This also reminded me that I’d also seen his name on early Lucasfilm Game products — he was the one who had to bowdlerize the NES port of Maniac Mansion for the NES! Go read his Expurgation of Maniac Mansionpost, it’s worth it if you’re a fan of that era of adventure game.
From JWZ, co-creator of Mosaic and Netscape, the history of an iconic early logo design on the WWW, which was way more directly connected with Shepard Fairey than I had thought.
So that was the time that I somehow convinced a multi-billion dollar corporation to give away the source code to their flagship product and re-brand it using propaganda art by the world’s most notorious graffiti artist.
In 1983, immediately after screening his new film Out of the Blue at Rice University, Dennis Hopper invited the attendees out to a racetrack outside city limits by way of school bus where they could watch the actor sit in a chair ringed by dynamite and witness him explode — or hopefully not, if the trick he called the “Russian Dynamite Death Chair Act” is pulled off successfully…
In attendance for the explosive, not-entirely-sober stunt: Wim Wenders (presumably in the vicinity while filming Paris, Texas?), Terry Southern (screenwriter: Dr. Strangelove, Casino Royale, Easy Rider), and a 22-year-old Sam Houston State student named Richard Linklater (!).
My mind was somewhat blown when I discovered that the Clash filmed the video for Rock the Casbah here in Austin, TX back in 1981 (go watch it, it’s on YouTube). It became a trivia game amongst my office of long-time Austinites to try to identify all of the various shots in the video, most of which are at businesses and hangouts long gone (you’ll see the original Posse at 24th & Guadalupe, the Alamo Hotel, the Burger King on the Drag, the gas station across from Oat Willie’s on 29th, the old City Coliseum music venue, etc.).
Before I go into the long Austin-nerd story below, I learned a couple of other amazing things about this video via this great read:
The director of photography was Barry Sonnenfeld, who would later go on to film Raising Arizona, When Harry Met Sally, and direct the Men in Black trilogy and The Addams Family.
The “Sheik” and the “Orthodox Jew” characters were played by amateur actors. The two of them hung out with Barry Sonnenfeld that night at the Liberty Lunch, and met a couple of young dudes in town scouting for a location for their first feature film: Ethan and Joel Coen!
Now onto the deeper trivia investigation…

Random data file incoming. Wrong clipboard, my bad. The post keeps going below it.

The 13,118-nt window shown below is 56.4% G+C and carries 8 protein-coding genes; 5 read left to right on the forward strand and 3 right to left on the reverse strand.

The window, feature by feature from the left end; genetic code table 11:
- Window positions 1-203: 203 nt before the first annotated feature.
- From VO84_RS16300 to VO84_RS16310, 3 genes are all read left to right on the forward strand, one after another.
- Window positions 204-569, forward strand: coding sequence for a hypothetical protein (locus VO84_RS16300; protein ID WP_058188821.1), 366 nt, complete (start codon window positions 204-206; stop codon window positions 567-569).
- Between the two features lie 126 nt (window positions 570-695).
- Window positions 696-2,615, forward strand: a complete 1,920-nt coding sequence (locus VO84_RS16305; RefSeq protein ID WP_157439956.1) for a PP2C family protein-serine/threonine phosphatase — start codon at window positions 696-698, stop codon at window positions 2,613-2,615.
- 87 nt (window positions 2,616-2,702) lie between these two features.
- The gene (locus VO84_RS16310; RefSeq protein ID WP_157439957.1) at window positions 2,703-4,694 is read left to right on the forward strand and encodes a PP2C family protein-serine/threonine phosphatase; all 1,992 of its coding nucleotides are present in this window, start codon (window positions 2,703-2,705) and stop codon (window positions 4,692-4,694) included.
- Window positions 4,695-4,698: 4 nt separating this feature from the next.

One long-standing mystery was the quick shot of the armadillo traipsing in front of a Winchell’s Donuts (a chain that hasn’t been seen here in decades). I came back to this recently and asked for help from Twitter and Facebook friends, and the best clue came from this excellent post from Troy Dillinger about the early days of MTV-era punk rock, Joe Ely, and the Clash. That post cites the location as S. Congress & Oltorf, so I jumped over to Google Street View to confirm, and lo and behold I think I’ve found the shot, documented with the photo below.
But then controversy: multiple people wrote to me to say “no no, it was South Lamar and Barton Skyway!” or “I remember going to that place, it was on Duval near UT, close to the Posse East”. This kind of gnawing uncertainty has a way of festering in my trivia-addled mind, so I needed to confirm for sure. Also, my officemates were now even more perplexed.
I work across the street from the Briscoe Center for American History, which conveniently has phone books for many Texas cities dating back to the early 1900s. Disguised as a researcher, I had them pull the Austin phone books for 1979–1983, and I looked up Winchell’s Donuts. Only three locations were listed, none on South Congress or Lamar or even the implausible Duval. What the heck, yo.
Thankfully, my boss earlier pointed out the red DRUGS sign on the building in the background (early subliminal messaging in a music video?? ;). We couldn’t read the blurry hexagonal sign just behind the Winchell’s, but this drugstore sign was a great clue. The 1980s phone books listed a Revco Drugs at 2301 S. Congress, exactly the address where I took this Street View shot. The logo looks right, if you can imagine what the 1980s stylized version would be, with the outsized script R. Also, Revco was purchased in the late 1990s by CVS, which exists at that location today, and to my eyes it looks like they just swapped logos on the hexagonal sign.